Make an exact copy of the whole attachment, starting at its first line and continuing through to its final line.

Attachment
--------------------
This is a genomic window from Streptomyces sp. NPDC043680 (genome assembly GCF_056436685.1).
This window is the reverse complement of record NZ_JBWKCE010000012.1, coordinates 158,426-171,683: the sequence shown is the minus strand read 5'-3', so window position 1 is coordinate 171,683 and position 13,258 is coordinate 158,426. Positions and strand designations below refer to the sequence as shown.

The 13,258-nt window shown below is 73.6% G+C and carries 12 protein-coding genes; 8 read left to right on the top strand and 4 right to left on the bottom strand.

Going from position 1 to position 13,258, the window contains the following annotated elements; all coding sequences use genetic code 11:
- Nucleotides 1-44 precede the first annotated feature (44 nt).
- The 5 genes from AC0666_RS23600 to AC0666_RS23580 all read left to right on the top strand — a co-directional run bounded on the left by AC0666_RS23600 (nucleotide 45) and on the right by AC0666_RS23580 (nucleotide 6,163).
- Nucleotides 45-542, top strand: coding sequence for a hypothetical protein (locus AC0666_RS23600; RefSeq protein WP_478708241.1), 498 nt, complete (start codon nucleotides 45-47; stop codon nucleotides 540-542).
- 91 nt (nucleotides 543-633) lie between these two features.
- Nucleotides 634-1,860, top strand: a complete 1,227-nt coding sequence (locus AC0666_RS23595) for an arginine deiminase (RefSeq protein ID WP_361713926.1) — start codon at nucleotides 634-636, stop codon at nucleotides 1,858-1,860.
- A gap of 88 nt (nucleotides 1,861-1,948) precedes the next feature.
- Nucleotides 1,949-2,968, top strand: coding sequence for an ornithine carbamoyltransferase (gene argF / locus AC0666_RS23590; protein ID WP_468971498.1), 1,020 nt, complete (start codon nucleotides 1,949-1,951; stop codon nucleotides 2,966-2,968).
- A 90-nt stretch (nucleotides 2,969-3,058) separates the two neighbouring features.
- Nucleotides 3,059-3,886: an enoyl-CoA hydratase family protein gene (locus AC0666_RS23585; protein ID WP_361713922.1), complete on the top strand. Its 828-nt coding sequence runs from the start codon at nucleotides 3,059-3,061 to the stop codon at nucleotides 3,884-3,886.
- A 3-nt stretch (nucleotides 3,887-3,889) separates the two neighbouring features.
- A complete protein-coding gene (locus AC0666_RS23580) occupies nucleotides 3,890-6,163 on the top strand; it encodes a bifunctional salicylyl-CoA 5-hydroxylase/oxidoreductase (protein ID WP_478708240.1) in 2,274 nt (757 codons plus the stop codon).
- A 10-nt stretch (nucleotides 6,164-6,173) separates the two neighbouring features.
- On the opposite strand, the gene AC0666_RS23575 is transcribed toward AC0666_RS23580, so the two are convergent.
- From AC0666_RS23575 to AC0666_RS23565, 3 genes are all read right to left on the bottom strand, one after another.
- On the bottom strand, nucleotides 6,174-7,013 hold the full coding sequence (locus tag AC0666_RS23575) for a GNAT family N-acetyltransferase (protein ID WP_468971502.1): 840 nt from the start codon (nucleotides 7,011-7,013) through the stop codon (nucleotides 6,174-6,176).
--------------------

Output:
This is a genomic window from Streptomyces sp. NPDC043680 (genome assembly GCF_056436685.1).
This window is the reverse complement of record NZ_JBWKCE010000012.1, coordinates 158,426-171,683: the sequence shown is the minus strand read 5'-3', so window position 1 is coordinate 171,683 and position 13,258 is coordinate 158,426. Positions and strand designations below refer to the sequence as shown.

The 13,258-nt window shown below is 73.6% G+C and carries 12 protein-coding genes; 8 read left to right on the top strand and 4 right to left on the bottom strand.

Going from position 1 to position 13,258, the window contains the following annotated elements; all coding sequences use genetic code 11:
- Nucleotides 1-44 precede the first annotated feature (44 nt).
- The 5 genes from AC0666_RS23600 to AC0666_RS23580 all read left to right on the top strand — a co-directional run bounded on the left by AC0666_RS23600 (nucleotide 45) and on the right by AC0666_RS23580 (nucleotide 6,163).
- Nucleotides 45-542, top strand: coding sequence for a hypothetical protein (locus AC0666_RS23600; RefSeq protein WP_478708241.1), 498 nt, complete (start codon nucleotides 45-47; stop codon nucleotides 540-542).
- 91 nt (nucleotides 543-633) lie between these two features.
- Nucleotides 634-1,860, top strand: a complete 1,227-nt coding sequence (locus AC0666_RS23595) for an arginine deiminase (RefSeq protein ID WP_361713926.1) — start codon at nucleotides 634-636, stop codon at nucleotides 1,858-1,860.
- A gap of 88 nt (nucleotides 1,861-1,948) precedes the next feature.
- Nucleotides 1,949-2,968, top strand: coding sequence for an ornithine carbamoyltransferase (gene argF / locus AC0666_RS23590; protein ID WP_468971498.1), 1,020 nt, complete (start codon nucleotides 1,949-1,951; stop codon nucleotides 2,966-2,968).
- A 90-nt stretch (nucleotides 2,969-3,058) separates the two neighbouring features.
- Nucleotides 3,059-3,886: an enoyl-CoA hydratase family protein gene (locus AC0666_RS23585; protein ID WP_361713922.1), complete on the top strand. Its 828-nt coding sequence runs from the start codon at nucleotides 3,059-3,061 to the stop codon at nucleotides 3,884-3,886.
- A 3-nt stretch (nucleotides 3,887-3,889) separates the two neighbouring features.
- A complete protein-coding gene (locus AC0666_RS23580) occupies nucleotides 3,890-6,163 on the top strand; it encodes a bifunctional salicylyl-CoA 5-hydroxylase/oxidoreductase (protein ID WP_478708240.1) in 2,274 nt (757 codons plus the stop codon).
- A 10-nt stretch (nucleotides 6,164-6,173) separates the two neighbouring features.
- On the opposite strand, the gene AC0666_RS23575 is transcribed toward AC0666_RS23580, so the two are convergent.
- From AC0666_RS23575 to AC0666_RS23565, 3 genes are all read right to left on the bottom strand, one after another.
- On the bottom strand, nucleotides 6,174-7,013 hold the full coding sequence (locus tag AC0666_RS23575) for a GNAT family N-acetyltransferase (protein ID WP_468971502.1): 840 nt from the start codon (nucleotides 7,011-7,013) through the stop codon (nucleotides 6,174-6,176).